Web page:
So how’s that sleep thing going for you? Do you feel rested?
You’ve probably heard this, but sleep really, truly is important. Getting enough sleep is vital for optimal health and wellbeing. Yet most of us don’t manage to sleep enough, or sleep well. This can be complicated by hormonal shifts, especially for women.
For everyone, though, sleep deprivation can lead to trouble both instantaneously and over time. From accidents to chronic health problems, sleep deficiency can be dangerous. Let’s look at why good sleep is so important. Sleep affects:
- Brain function
- Physical health
- Performance and Safety
Research reveals that the brain actually shrinks when you don’t get enough sleep. With less sleep, cognitive function declines and ventricle enlargement grows (a marker for neurodegenerative diseases such as Alzheimer’s disease).
Recent work by Oxford neuroscientist Russell Foster even links abnormal circadian rhythms to mental illness, including schizophrenia and bi-polar disorder.
Additional studies show that lack of sleep has a direct impact on memory, focus and the ability to make decisions and control your emotions. It has also been linked to depression and mood swings.
On the upside, studies also clearly indicate that proper sleep improves learning and problem-solving abilities. In fact, when you sleep well, your brain actually forms new learning and memory pathways.
When it comes to disease prevention, good sleep is key. Studies show that getting six to eight hours of sleep per night lowers your risk of developing:
- Kidney disease
- Heart disease
In fact, it’s estimated that 30 – 40 percent of all medical problems that a general practitioner sees are, directly or indirectly, related to lack of sleep.
Sleep affects healthy growth and development, immunity, hormones (including stress hormones), the body’s reaction to insulin and more.
It might surprise you to learn that getting good sleep is essential for weight control. It’s been shown that sleep directly influences the level of hormones that make you feel full (leptin) or hungry (ghrelin). When you don’t get enough sleep, your levels of ghrelin go up and leptin down, resulting in you feeling hungrier and more likely to overeat.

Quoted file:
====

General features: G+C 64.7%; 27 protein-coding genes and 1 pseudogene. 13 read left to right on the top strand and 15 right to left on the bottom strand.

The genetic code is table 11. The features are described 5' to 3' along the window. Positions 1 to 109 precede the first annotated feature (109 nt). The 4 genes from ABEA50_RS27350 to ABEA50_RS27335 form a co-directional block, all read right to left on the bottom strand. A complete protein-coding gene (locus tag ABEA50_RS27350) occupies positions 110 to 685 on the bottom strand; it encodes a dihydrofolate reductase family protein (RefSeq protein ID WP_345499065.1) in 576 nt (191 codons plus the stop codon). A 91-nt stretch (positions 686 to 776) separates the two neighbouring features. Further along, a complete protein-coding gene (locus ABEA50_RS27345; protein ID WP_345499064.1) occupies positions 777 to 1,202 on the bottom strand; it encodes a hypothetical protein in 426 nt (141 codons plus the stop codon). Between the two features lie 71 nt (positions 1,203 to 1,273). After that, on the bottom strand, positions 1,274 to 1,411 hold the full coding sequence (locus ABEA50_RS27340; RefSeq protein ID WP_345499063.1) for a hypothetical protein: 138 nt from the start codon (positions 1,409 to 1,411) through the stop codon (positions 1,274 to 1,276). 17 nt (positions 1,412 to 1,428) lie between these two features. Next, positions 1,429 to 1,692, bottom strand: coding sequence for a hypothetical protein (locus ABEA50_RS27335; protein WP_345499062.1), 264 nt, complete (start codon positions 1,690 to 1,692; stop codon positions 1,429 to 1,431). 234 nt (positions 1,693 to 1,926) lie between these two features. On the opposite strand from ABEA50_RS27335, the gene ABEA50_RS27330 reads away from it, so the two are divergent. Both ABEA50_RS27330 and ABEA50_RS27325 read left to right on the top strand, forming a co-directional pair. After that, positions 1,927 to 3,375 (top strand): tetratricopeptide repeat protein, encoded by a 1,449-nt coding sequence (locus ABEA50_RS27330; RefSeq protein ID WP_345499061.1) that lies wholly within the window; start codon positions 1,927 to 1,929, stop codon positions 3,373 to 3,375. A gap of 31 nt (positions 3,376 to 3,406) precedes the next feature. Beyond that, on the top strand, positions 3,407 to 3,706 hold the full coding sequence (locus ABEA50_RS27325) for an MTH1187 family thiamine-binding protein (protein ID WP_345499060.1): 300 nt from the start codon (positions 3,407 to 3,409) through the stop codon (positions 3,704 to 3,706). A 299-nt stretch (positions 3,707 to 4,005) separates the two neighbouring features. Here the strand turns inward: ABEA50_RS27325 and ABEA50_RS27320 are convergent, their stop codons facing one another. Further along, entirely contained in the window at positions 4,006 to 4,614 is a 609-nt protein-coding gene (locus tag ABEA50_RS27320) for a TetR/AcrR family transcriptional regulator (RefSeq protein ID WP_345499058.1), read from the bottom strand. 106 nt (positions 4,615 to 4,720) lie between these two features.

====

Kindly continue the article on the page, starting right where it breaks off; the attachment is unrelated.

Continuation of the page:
Performance and Safety
Lack of sleep not only affects us individually, but it also affects those around us—our families, coworkers and even our communities. Insufficient sleep can lead to everything from lack of concentration, moodiness and reduced physical performance to a public safety hazard.
A study led by Dr. Charles Czeisler of Harvard Medical School’s Division of Sleep, for example, found that hospital medical errors could be reduced by as much as 36 percent when limiting doctor’s work shifts to 16 hours and reducing their total work schedule to a maximum of 80 hours per week.
The National Highway Traffic Safety Administration conservatively estimates that driver fatigue is responsible for 100,000 reported crashes each year (other data suggests that it the numbers are closer to 1 million crashes and 8,000 deaths per year). Sleep deprivation was also identified as a significant factor in the 1979 Three Mile Island nuclear accident, and the 1986 nuclear disaster at Chernobyl.
Getting More Sleep
It’s clear that sleep deprivation is a serious matter. So what can we do to improve our quality and quantity of sleep? You can purchase our on-demand video Sleep, Body Repair and Dreaming to learn more.
Also, you can download Aerin’s guided mini-moves to practice on bed and fall sleep easily and wake up refresh.
For now, how much sleep is enough sleep? Studies show that for most adults, six to eight hours per night is optimal.
Wishing you good sleep,